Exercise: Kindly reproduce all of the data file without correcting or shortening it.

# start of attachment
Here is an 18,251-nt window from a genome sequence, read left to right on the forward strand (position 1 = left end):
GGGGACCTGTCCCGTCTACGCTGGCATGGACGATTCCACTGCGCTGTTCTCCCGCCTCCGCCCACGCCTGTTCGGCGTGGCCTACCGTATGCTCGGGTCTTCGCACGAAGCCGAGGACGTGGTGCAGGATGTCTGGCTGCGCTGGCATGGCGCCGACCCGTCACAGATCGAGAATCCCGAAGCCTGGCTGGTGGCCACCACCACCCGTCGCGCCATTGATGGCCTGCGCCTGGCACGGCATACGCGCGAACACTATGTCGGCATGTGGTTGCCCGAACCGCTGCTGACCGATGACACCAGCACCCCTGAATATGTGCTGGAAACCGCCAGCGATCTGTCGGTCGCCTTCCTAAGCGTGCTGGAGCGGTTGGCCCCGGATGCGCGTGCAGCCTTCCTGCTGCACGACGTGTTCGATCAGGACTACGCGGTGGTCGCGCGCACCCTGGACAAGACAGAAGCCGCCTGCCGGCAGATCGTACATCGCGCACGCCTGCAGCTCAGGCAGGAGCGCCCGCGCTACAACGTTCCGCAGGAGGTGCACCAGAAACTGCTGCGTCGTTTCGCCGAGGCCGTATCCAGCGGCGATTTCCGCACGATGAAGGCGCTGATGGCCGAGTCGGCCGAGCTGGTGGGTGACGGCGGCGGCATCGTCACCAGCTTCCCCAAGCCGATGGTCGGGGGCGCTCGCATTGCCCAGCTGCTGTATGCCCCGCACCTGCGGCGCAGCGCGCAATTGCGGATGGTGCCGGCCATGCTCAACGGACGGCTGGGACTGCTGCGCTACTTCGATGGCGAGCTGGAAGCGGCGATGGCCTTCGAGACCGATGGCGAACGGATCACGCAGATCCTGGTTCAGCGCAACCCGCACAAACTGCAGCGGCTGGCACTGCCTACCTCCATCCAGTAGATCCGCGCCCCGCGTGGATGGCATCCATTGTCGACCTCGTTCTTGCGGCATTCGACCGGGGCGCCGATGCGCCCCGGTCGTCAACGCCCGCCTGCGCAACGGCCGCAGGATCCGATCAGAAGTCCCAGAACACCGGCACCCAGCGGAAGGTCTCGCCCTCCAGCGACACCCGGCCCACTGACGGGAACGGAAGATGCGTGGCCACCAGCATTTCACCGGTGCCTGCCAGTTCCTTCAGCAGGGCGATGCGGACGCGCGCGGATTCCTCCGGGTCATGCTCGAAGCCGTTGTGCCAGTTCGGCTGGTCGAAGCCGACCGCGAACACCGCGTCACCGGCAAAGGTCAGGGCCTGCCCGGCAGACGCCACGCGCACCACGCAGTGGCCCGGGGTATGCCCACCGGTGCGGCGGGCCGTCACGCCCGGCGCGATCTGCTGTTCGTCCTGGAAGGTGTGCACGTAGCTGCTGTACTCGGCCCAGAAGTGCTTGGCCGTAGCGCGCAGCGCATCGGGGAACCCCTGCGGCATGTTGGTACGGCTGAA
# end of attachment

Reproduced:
Here is an 18,251-nt window from a genome sequence, read left to right on the forward strand (position 1 = left end):
GGGGACCTGTCCCGTCTACGCTGGCATGGACGATTCCACTGCGCTGTTCTCCCGCCTCCGCCCACGCCTGTTCGGCGTGGCCTACCGTATGCTCGGGTCTTCGCACGAAGCCGAGGACGTGGTGCAGGATGTCTGGCTGCGCTGGCATGGCGCCGACCCGTCACAGATCGAGAATCCCGAAGCCTGGCTGGTGGCCACCACCACCCGTCGCGCCATTGATGGCCTGCGCCTGGCACGGCATACGCGCGAACACTATGTCGGCATGTGGTTGCCCGAACCGCTGCTGACCGATGACACCAGCACCCCTGAATATGTGCTGGAAACCGCCAGCGATCTGTCGGTCGCCTTCCTAAGCGTGCTGGAGCGGTTGGCCCCGGATGCGCGTGCAGCCTTCCTGCTGCACGACGTGTTCGATCAGGACTACGCGGTGGTCGCGCGCACCCTGGACAAGACAGAAGCCGCCTGCCGGCAGATCGTACATCGCGCACGCCTGCAGCTCAGGCAGGAGCGCCCGCGCTACAACGTTCCGCAGGAGGTGCACCAGAAACTGCTGCGTCGTTTCGCCGAGGCCGTATCCAGCGGCGATTTCCGCACGATGAAGGCGCTGATGGCCGAGTCGGCCGAGCTGGTGGGTGACGGCGGCGGCATCGTCACCAGCTTCCCCAAGCCGATGGTCGGGGGCGCTCGCATTGCCCAGCTGCTGTATGCCCCGCACCTGCGGCGCAGCGCGCAATTGCGGATGGTGCCGGCCATGCTCAACGGACGGCTGGGACTGCTGCGCTACTTCGATGGCGAGCTGGAAGCGGCGATGGCCTTCGAGACCGATGGCGAACGGATCACGCAGATCCTGGTTCAGCGCAACCCGCACAAACTGCAGCGGCTGGCACTGCCTACCTCCATCCAGTAGATCCGCGCCCCGCGTGGATGGCATCCATTGTCGACCTCGTTCTTGCGGCATTCGACCGGGGCGCCGATGCGCCCCGGTCGTCAACGCCCGCCTGCGCAACGGCCGCAGGATCCGATCAGAAGTCCCAGAACACCGGCACCCAGCGGAAGGTCTCGCCCTCCAGCGACACCCGGCCCACTGACGGGAACGGAAGATGCGTGGCCACCAGCATTTCACCGGTGCCTGCCAGTTCCTTCAGCAGGGCGATGCGGACGCGCGCGGATTCCTCCGGGTCATGCTCGAAGCCGTTGTGCCAGTTCGGCTGGTCGAAGCCGACCGCGAACACCGCGTCACCGGCAAAGGTCAGGGCCTGCCCGGCAGACGCCACGCGCACCACGCAGTGGCCCGGGGTATGCCCACCGGTGCGGCGGGCCGTCACGCCCGGCGCGATCTGCTGTTCGTCCTGGAAGGTGTGCACGTAGCTGCTGTACTCGGCCCAGAAGTGCTTGGCCGTAGCGCGCAGCGCATCGGGGAACCCCTGCGGCATGTTGGTACGGCTGAA